The work was as a studio announcer, commentating on poker tournaments in card rooms around the world. Now Johnson is gone 16 weeks a year and lends her time to instructing at WPT boot camps.
Needless to say, her poker game is still on the back burner. Only recently did she step down as chairperson of the lobby group the Poker Players Alliance and she is currently a Tournament Directors Association board member. When she does play poker, it’s usually whatever hours she can squeeze in online while answering e-mails from her personal Web site (lindapoker.com) and assembling her column.
When she does play though, there is no denying what is at the core of Johnson's success in the industry: Quite simply, she's a good poker player.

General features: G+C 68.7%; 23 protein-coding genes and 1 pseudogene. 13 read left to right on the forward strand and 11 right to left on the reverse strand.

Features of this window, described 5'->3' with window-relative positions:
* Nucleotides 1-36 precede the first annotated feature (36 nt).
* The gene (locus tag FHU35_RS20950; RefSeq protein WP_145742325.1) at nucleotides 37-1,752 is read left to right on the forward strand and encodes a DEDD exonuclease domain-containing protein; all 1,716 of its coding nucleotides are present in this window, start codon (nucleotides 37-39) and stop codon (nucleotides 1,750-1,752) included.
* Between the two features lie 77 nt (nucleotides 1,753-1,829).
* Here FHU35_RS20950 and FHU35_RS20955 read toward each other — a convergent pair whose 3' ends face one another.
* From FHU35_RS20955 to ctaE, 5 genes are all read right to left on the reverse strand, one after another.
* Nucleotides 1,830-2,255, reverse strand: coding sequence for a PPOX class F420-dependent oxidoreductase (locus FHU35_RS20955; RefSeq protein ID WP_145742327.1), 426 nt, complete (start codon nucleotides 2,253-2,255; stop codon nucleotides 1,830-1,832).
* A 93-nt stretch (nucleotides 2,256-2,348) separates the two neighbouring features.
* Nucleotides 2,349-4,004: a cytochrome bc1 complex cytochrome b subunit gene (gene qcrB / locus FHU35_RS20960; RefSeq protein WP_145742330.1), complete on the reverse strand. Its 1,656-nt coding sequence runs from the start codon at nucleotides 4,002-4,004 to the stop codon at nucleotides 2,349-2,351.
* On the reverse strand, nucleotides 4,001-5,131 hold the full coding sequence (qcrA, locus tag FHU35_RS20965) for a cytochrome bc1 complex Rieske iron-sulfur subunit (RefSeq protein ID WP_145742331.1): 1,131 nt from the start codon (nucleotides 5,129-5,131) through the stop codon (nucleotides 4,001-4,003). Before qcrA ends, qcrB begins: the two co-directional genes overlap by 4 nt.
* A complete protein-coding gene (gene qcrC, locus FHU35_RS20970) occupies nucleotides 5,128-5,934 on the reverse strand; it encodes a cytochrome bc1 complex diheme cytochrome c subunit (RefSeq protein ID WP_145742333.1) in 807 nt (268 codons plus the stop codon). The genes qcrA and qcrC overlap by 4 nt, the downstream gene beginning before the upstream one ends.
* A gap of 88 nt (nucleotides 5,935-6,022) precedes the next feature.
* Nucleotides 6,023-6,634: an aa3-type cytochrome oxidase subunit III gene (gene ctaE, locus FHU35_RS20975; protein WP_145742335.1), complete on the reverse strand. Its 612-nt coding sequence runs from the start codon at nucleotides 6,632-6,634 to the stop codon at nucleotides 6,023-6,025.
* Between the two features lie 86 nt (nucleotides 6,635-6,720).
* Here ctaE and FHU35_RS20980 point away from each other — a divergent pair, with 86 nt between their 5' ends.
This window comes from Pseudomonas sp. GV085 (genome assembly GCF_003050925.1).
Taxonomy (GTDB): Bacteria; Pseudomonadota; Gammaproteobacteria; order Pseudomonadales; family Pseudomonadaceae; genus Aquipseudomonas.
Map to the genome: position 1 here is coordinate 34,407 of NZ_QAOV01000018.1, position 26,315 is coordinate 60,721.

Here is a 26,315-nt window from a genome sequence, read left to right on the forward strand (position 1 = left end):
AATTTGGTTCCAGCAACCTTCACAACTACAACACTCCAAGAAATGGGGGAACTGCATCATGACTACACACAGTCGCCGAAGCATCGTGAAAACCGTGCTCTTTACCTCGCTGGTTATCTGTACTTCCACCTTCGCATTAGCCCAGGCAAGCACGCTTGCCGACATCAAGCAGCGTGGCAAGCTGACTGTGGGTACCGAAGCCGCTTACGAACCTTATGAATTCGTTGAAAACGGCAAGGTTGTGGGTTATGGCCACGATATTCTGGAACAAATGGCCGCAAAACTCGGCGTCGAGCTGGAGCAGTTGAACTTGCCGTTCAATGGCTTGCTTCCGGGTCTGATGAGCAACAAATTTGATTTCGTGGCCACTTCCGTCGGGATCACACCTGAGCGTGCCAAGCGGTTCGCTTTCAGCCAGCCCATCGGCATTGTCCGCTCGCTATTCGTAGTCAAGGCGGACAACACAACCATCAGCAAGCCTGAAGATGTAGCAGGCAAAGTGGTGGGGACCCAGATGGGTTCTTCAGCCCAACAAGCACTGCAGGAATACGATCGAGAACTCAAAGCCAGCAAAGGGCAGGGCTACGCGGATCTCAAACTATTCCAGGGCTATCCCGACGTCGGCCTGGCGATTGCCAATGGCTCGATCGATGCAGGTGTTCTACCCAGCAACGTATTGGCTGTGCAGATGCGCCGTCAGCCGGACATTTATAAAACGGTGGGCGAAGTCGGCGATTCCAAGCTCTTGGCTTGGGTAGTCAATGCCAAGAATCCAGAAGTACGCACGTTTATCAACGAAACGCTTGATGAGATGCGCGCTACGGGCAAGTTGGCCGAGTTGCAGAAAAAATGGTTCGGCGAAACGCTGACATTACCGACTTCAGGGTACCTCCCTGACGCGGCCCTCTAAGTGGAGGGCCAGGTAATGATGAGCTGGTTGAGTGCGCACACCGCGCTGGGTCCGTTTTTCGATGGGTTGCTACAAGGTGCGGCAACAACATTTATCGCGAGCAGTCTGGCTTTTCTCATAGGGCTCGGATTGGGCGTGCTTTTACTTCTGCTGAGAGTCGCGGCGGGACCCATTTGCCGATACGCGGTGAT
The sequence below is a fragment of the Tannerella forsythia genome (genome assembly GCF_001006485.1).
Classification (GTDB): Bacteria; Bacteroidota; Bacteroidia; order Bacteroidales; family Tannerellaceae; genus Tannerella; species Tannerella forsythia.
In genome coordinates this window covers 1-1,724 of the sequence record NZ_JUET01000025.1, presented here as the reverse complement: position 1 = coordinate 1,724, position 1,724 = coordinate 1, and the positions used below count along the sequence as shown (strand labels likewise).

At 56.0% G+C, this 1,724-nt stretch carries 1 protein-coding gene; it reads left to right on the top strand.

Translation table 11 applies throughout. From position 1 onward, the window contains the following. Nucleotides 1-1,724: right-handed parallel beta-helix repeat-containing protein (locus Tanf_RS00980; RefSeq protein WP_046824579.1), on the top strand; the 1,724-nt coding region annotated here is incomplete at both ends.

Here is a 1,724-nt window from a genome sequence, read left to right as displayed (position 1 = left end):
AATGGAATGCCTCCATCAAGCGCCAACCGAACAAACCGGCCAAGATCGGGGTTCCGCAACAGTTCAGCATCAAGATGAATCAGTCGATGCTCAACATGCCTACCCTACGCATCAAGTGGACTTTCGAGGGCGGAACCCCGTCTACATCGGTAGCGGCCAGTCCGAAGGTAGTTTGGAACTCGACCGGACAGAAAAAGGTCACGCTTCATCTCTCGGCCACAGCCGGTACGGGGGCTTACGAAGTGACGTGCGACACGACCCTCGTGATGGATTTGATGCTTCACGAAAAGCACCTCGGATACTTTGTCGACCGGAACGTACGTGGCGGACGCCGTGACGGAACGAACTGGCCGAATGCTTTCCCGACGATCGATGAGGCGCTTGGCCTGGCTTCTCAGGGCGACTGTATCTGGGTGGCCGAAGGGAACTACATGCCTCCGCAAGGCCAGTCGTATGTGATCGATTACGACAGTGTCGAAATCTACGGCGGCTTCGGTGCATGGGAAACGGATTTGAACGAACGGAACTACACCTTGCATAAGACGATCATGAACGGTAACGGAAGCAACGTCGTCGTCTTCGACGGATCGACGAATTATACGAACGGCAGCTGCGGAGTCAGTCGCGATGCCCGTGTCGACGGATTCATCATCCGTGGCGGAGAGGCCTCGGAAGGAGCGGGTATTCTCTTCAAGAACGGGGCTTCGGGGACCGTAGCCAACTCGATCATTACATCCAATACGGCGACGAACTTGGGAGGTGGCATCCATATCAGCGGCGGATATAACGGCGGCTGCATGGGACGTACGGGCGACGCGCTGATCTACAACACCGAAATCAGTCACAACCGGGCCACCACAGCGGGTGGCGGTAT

In 1997, Johnson won a WSOP gold bracelet in the $1,500 Seven-Card Razz event for a $96,000 cash - her biggest to date on the tournament trail. She also final tabled at the 2004 series in the $1,500 Seven-Card Stud Hi-Lo Split. Because she can't play in WPT events due to her announcing job, Johnson does compete - and cash - in many smaller tournaments when she gets the chance.
Online she plays $20/$40 to $100/$200 stakes in Limit and $10/$20 in No-Limit poker. Live, Johnson favors Omaha Eight-or-Better in the $75/$150 to $100/$200 range and a good game of Chinese poker, if she can find it.
After more than 30 years in the business, Johnson's role as an ambassador of poker and an industry veteran is as strong as ever. Though she has some outside interests - travel, shopping, dancing and snorkeling among them - being the First Lady of Poker is a lifestyle that doesn't afford time for much else.